Wednesday 13 November 2019

Heroes of Progressive Buddhism: Myawaddy Sayadaw of Burma/Myanmar

Last year I started a series on "Heroes of Progressive Buddhism" as a way to help build a portfolio of sorts of Buddhists around the world doing great, progressive work.

The first in this series was Sebene Selassie, Executive Director of New York Insight. Selassie is a woman of color and as I noted last year, "What comes out in particular is Selassie’s commitment to Inclusion and Diversity outreach."

This time we have an example of inclusion and diversity outreach from Burma/Myanmar.

Myanmar’s Military Seeks to Jail Buddhist Monk over Criticism

 As Myanmar has seen a resurgence of Islamophobic, violent fundamentalist monks, it has also seen numerous leaders like Myawaddy seeking to build bridges and end violence. Now he and his work are under threat. From the article:
" ... renowned for his work with peace and interfaith groups,* the abbot has been accused of defamation by Myanmar’s politically powerful military following an interview he gave to the local Yangon Khit Thit news website in June. During the conversation, he questioned the propriety of a more than 30 million kyat (US$20,000) donation by an army commander to the ultra-nationalist Buddhist organization the Buddha-Dhamma Parahita Foundation."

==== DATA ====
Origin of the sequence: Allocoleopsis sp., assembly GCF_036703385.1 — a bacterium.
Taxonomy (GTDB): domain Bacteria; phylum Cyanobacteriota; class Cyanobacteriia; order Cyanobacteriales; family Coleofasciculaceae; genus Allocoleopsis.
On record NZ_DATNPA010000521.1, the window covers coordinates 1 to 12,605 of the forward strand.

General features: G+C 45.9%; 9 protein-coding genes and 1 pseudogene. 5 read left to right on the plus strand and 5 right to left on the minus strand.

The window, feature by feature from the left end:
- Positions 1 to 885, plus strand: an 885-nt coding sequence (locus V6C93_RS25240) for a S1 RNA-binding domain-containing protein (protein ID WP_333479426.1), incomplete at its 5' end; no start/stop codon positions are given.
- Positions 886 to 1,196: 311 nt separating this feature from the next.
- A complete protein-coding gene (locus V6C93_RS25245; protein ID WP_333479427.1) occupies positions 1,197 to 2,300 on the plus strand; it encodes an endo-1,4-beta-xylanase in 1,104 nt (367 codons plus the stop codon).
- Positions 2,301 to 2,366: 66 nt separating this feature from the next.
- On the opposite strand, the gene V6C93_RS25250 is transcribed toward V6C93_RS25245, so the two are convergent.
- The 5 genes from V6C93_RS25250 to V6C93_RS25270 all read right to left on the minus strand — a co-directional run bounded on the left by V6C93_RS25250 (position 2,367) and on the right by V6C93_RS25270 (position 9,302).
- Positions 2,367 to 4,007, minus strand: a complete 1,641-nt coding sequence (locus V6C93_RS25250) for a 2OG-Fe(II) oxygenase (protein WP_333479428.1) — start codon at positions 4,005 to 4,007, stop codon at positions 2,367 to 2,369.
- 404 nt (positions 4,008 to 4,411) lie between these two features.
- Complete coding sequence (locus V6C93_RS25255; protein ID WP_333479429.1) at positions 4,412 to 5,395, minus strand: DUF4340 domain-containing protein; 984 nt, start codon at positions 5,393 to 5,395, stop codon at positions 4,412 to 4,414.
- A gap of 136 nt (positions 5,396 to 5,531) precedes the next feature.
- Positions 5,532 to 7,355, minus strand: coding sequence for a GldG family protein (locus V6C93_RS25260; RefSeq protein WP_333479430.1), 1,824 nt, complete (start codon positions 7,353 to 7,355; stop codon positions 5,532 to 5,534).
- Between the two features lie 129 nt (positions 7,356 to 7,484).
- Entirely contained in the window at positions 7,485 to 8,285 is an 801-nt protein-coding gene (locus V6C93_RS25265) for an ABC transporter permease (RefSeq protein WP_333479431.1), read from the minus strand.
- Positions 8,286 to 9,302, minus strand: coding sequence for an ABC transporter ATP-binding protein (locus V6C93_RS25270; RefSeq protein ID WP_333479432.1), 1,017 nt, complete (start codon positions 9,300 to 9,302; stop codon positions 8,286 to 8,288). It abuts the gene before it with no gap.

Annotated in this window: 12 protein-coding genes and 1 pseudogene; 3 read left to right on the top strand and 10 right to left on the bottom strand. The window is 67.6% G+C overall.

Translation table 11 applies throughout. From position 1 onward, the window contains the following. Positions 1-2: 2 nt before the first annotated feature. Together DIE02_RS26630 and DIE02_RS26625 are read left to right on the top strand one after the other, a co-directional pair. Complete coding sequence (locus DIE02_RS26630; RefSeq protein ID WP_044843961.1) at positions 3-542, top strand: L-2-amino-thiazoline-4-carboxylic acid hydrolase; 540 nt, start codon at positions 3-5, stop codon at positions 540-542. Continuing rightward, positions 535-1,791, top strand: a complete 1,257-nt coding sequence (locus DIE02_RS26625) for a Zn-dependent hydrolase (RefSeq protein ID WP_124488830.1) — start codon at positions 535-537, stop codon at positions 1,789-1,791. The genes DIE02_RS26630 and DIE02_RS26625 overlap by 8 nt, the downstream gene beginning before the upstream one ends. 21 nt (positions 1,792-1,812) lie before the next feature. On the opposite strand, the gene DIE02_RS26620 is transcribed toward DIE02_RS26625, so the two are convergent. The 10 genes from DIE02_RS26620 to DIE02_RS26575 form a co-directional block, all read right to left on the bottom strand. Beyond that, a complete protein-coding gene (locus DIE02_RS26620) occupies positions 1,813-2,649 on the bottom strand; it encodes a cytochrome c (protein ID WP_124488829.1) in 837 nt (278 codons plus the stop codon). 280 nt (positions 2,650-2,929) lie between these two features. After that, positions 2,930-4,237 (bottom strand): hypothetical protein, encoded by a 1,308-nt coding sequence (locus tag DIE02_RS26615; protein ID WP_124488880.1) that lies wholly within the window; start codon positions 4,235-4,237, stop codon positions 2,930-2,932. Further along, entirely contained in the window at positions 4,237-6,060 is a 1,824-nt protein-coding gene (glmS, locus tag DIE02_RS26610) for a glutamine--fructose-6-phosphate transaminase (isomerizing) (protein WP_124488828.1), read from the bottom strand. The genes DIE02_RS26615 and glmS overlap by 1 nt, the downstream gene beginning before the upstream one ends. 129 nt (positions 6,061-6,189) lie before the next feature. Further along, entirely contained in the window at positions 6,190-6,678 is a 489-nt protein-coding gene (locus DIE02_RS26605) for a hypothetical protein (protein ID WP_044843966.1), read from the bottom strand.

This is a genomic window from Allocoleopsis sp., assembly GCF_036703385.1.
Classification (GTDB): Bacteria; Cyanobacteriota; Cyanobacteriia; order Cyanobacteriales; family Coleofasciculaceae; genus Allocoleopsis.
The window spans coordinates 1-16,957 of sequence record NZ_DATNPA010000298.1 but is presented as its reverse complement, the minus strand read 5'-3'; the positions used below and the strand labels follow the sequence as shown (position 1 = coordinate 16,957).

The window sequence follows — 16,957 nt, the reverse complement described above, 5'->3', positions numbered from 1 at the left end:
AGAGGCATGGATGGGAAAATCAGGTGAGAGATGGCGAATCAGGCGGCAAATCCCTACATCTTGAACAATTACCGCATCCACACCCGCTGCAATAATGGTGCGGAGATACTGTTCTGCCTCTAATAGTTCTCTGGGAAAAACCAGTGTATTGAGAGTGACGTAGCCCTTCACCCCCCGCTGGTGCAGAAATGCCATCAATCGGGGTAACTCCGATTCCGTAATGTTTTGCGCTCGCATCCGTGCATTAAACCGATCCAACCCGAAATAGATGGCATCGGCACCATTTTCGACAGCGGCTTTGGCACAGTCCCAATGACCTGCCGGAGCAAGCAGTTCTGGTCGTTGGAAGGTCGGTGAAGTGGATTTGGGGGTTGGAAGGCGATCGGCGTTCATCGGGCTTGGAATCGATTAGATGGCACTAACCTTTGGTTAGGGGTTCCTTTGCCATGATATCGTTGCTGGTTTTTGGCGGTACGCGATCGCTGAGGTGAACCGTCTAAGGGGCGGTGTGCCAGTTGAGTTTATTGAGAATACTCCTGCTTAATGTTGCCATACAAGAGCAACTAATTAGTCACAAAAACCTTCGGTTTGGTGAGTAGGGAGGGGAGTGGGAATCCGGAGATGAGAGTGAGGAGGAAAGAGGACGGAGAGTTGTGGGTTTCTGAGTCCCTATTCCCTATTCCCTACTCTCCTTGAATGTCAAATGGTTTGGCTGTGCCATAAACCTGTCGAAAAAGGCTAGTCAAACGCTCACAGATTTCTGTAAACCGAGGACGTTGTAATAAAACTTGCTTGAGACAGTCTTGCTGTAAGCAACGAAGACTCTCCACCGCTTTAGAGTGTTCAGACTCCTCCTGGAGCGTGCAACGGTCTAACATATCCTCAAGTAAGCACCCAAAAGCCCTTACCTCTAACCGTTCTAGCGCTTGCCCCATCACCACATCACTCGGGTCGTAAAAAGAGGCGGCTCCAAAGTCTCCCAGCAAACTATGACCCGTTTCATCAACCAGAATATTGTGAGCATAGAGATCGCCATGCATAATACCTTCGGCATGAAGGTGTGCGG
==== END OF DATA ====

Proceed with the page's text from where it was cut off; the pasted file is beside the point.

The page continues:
“I will contest whatever lawsuit they use. Suing us shows there are no rights, but it will not stop me from speaking the truth,” said Myawaddy Sayadaw. “I will keep saying what should not be done and what should be avoided. I’m a Buddhist monk and this is my duty to show the right path for everyone.”

Standing up to repressive ideas (as the Buddha did with aspects of the caste system and entrenched gender inequality) and governments is central to a decidedly progressive Buddhism, as it follows the right understanding of our social and political context and puts it into right action. Not all Buddhists will do this, and that's okay.